• Clothing – If your furbaby expresses her anal glands while you’re holding her on your lap or restraining her, the stinky oils will get on your clothing.

Ordinarily, dogs express their anal glands when they poop. They may also empty the sacs spontaneously when they’re under duress. If your pooch has anal gland disease, the liquid can seep out of the sacs as well. In any event, your dog may leave behind an odor on household items like furniture, bedding, and clothing.

9 Ways to remove anal gland odor from your things

Various approaches for removing anal gland odor from your things exist. 

Run items through the laundry

Fabrics hold odor, so they need to go in the wash. If your dog got her anal gland smell on your sheets, slipcovers, or clothing, you can run them through the washer with detergent. The soap should break up oils and remove odor.

This was instrumental in removing anal gland odor from our house after our rescue dog expressed his glands in bed. 

Baking soda

Baking soda is an odor absorber and neutralizer. It’s handy for freshening your carpet or keeping your fridge smelling fresh. So, if your furbaby leaves some anal gland smell on the rugs or furniture fabric, this can help eliminate the smell.

For the best effect, sprinkle fresh baking soda on the carpet or furniture cushions where you notice spotting or an odor. Allow the powder to sit on the material overnight to absorb the oils and neutralize the smell. The next morning, vacuum the area to remove the baking soda.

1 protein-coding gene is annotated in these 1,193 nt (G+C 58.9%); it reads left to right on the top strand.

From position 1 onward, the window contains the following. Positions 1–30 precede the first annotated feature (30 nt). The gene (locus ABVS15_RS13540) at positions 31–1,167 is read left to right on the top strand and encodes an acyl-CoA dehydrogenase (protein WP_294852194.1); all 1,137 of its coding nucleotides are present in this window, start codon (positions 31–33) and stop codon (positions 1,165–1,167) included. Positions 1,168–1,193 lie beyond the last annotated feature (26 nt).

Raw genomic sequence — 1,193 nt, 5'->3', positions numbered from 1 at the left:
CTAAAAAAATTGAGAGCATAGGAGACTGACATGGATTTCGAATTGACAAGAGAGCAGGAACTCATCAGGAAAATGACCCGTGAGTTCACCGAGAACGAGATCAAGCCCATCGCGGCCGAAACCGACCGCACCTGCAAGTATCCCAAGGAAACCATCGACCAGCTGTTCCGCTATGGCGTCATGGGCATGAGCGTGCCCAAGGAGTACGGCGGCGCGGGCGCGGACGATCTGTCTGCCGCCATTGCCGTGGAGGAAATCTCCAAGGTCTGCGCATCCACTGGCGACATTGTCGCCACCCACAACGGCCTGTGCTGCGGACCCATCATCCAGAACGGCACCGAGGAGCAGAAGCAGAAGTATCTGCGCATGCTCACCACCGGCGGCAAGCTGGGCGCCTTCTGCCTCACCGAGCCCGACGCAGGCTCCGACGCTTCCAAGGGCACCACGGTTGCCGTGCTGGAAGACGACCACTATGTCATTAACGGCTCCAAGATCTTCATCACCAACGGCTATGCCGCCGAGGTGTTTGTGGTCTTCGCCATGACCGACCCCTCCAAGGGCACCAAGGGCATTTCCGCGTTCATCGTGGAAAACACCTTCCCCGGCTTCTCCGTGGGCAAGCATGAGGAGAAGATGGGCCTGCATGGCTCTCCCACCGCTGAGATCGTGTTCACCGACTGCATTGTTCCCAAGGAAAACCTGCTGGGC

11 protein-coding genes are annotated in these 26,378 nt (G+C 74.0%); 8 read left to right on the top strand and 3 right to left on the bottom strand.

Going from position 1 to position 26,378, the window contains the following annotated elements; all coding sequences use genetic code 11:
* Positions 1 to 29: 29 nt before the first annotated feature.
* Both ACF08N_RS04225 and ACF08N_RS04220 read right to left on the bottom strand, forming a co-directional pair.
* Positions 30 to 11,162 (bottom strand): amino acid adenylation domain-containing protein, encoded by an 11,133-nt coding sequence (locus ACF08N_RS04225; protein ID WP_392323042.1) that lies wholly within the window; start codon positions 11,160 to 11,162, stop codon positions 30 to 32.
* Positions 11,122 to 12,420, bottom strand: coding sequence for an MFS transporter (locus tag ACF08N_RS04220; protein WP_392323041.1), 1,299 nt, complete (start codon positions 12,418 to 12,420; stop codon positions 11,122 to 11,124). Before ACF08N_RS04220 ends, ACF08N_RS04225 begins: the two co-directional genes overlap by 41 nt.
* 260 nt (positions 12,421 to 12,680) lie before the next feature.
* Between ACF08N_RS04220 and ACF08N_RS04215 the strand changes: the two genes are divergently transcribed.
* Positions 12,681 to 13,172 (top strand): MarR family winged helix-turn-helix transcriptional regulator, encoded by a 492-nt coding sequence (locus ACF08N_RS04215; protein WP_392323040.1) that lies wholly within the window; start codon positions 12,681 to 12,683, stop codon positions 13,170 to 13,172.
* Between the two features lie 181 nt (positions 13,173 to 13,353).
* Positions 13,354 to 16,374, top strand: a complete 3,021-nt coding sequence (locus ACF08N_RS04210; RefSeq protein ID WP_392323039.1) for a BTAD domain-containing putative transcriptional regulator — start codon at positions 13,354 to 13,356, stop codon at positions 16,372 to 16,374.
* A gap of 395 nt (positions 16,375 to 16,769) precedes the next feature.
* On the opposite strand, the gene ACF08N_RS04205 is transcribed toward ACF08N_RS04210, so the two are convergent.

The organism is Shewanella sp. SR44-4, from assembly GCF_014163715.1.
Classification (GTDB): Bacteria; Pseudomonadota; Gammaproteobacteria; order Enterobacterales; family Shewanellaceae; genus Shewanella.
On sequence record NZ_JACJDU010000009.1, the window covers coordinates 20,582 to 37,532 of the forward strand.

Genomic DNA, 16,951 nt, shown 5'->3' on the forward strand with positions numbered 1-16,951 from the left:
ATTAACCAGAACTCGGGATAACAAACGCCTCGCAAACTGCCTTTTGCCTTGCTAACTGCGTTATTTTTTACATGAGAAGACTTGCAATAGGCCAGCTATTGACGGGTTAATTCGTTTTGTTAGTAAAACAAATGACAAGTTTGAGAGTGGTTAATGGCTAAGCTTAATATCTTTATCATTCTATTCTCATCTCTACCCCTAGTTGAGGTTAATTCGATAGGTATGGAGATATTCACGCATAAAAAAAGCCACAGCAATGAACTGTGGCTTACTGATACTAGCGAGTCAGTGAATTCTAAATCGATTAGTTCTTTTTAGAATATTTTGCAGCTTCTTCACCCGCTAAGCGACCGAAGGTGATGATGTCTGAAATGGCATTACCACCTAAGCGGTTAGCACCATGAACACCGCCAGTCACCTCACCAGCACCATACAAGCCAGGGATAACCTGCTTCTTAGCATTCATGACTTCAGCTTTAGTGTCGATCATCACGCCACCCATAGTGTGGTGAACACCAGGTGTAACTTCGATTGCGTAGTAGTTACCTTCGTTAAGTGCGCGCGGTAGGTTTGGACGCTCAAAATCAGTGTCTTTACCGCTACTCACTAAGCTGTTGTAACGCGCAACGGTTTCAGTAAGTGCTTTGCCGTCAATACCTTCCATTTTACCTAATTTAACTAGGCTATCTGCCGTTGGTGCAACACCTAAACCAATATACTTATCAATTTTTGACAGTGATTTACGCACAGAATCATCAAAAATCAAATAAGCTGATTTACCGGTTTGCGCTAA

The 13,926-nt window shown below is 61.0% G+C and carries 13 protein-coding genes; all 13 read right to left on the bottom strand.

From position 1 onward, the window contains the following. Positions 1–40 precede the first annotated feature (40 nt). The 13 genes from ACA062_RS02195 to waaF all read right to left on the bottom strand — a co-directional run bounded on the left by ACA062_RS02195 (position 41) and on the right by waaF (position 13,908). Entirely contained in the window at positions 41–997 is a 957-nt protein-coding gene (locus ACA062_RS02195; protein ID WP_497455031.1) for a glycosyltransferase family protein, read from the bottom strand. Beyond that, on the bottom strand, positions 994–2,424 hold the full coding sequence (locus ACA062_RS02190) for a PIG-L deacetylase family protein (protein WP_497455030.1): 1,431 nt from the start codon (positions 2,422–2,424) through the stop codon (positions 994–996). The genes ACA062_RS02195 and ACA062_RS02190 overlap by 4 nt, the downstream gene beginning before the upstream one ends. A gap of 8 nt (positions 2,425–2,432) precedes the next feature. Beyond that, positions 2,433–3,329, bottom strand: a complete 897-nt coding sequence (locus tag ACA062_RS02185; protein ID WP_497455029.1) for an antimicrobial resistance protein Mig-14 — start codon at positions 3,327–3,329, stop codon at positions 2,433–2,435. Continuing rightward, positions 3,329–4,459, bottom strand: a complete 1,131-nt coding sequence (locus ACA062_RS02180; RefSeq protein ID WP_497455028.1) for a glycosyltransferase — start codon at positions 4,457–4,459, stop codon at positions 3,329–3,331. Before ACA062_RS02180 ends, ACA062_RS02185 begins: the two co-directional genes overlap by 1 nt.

Odor eliminators

Odor-eliminating products can help to neutralize the anal gland smell that your dog leaves behind. These products can be sprayed or squirted directly on the fabrics that stink. Some may need to be worked into carpeting or fabric with a brush to help lift stains and odors. 

Once you apply the product to the smelly spots, you should let it sit for a while to let the formula work on the anal gland fluid. Then, blot or vacuum the area to remove the product. 

Fabric fresheners

Fabric fresheners like Febreeze help to isolate odor molecules and lift them from the fabric. These products can be helpful in dealing with anal gland odor and general doggy smell.

Usually, these products can be sprayed directly on the furniture or carpeting and allowed to dry. No need to vacuum.

Enzymatic cleaners

Enzymatic cleaners are another form of odor-eliminating solution. As the name implies, this type of product contains enzymes that break down the organic material to neutralize odors and eliminate stains.